Former CIA engineer who sent ‘Vault 7’ secrets to Wikileaks sentenced to 40 years in prison


A former CIA software engineer was sentenced Thursday to 40 years in prison after his conviction for what the government described as the largest theft of classified information in CIA history and for possessing images and child sexual abuse videos.

Most of the sentence given to Joshua Schulte, 35, in Manhattan federal court came for the embarrassing public disclosure of a trove of CIA secrets by WikiLeaks in 2017. He has been imprisoned since 2018.

“We will probably never know the extent of the damage, but I am convinced that it was enormous,” Judge Jesse M. Furman said in announcing the sentence.

The so-called Vault 7 leak revealed how the CIA hacked Apple and Android smartphones as part of overseas spying operations, as well as its efforts to turn internet-connected televisions into listening devices. Before his arrest, Schulte helped create the hacking tools as a coder at the agency’s headquarters in Langley, Virginia.

In seeking a life sentence, Assistant U.S. Attorney David William Denton Jr. said Schulte was responsible for “the most damaging disclosures of classified information in American history.”

When given the opportunity to speak, Schulte primarily complained about the harsh conditions at the Brooklyn Metropolitan Detention Center, calling his cell “my torture cage.”

But he also claimed that prosecutors once offered him a plea deal that would have required a 10-year prison sentence and that it was unfair of them to now seek a life sentence. He said he opposed the deal because he would have had to give up his right to appeal.

“The government is not seeking justice, but revenge,” Schulte said.

“Total absence of remorse”

Immediately afterward, the judge criticized some of Schulte’s half-hour remarks, saying he was “blown away” by Schulte’s “complete lack of remorse and acceptance of responsibility.”

The judge said Schulte “was not motivated by any sense of altruism” but was instead “motivated by anger, spite and perceived grievances” against others in the agency who he said , had ignored his complaints about the work environment.

Furman said Schulte continued his crimes behind bars by trying to release more classified documents and creating a hidden file on his computer containing 2,400 images of child sexual abuse that he continued to view from prison.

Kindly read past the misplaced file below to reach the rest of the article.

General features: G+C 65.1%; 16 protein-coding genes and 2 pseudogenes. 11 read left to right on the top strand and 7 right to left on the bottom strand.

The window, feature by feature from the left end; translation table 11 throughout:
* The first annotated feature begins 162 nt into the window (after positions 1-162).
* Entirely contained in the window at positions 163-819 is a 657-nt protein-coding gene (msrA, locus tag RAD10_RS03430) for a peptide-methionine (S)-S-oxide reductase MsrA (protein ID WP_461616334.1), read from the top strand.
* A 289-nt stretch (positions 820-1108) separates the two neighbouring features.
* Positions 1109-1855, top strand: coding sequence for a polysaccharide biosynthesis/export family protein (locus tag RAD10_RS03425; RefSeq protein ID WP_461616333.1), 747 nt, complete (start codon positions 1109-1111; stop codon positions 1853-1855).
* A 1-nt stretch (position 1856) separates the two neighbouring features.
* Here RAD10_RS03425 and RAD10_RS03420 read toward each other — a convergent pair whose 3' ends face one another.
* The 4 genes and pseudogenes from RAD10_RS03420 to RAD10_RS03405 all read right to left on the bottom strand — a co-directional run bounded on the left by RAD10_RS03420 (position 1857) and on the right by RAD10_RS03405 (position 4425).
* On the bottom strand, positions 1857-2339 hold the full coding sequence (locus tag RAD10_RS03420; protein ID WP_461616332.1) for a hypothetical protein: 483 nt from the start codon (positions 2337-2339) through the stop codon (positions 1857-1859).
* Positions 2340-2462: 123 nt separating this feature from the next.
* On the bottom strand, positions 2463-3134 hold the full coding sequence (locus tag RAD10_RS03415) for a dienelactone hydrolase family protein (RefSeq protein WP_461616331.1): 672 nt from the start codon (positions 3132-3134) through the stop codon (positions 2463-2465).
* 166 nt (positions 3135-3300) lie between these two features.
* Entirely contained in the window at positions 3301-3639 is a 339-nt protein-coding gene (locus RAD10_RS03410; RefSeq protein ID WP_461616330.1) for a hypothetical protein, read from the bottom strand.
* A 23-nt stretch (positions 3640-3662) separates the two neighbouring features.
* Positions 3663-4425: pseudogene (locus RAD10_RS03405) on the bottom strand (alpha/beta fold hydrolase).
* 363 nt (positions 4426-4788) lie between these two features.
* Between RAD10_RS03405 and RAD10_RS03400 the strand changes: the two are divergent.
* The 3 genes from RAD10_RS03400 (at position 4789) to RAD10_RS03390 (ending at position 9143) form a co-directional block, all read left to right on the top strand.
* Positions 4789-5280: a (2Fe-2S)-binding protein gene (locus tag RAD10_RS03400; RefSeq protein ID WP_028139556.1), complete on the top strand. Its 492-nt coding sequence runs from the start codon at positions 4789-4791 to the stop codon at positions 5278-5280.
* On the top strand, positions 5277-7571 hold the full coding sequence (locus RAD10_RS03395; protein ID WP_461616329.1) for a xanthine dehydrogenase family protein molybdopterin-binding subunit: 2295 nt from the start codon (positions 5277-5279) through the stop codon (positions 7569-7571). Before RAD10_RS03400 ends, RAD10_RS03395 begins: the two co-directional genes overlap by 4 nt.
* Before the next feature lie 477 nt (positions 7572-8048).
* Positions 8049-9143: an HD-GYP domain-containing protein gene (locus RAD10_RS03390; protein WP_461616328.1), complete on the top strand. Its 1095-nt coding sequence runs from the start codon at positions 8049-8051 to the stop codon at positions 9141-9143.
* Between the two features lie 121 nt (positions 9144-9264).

During a two-hour proceeding, Furman took note of a one-page letter the government passed from CIA Deputy Director David S. Cohen that described Schulte’s crimes as causing “harm exceptionally serious to the national security of the United States and to the CIA.

He added: “His actions cost the Agency hundreds of millions of dollars; degraded its ability to collect foreign intelligence against U.S. adversaries; directly endangered CIA personnel, programs, and assets; and jeopardized U.S. national security by degrading the CIA’s ability to take action. his mission. In short, Mr. Schulte’s actions have inflicted heavy costs on the United States.

A mistrial was declared during Schulte’s initial trial in 2020 after jurors deadlocked on the most serious charges, including the illegal collection and transmission of national defense information. He was convicted at a July 2022 trial on charges related to the classified leak.

Last fall, he was convicted in the child sex abuse images case, which arose when a computer Schulte owned after he left the CIA and moved from Virginia to New York contained the images and videos he had downloaded from the Internet from 2009 to March 2017.

Nearly 7 years in prison for child sexual abuse

Of the 40-year sentence, Furman said most of it was related to the CIA flight, while six years and eight months were related to the child sexual abuse material convictions.

In a later statement, U.S. Attorney Damian Williams said Schulte “betrayed his country by committing some of the most brazen and heinous espionage crimes in American history.”

“When the FBI arrested him,” Williams continued, “Schulte redoubled his efforts and attempted to cause even more harm to this nation by waging what he describes as an ‘information war’ involving to publish top secret information behind bars.”

Wikileaks founder Julian Assange remains in legal limbo in Britain, where he has fought for years in court to avoid being sent to the United States, where he faces 17 charges of espionage and to a charge of misuse of a computer.

US prosecutors say Assange, an Australian citizen, helped US Army intelligence analyst Chelsea Manning steal classified diplomatic cables and military files later released by WikiLeaks, putting lives at risk .

To his supporters, Assange was behaving like a journalist in denouncing the wrongdoing of the US military in Iraq and Afghanistan.

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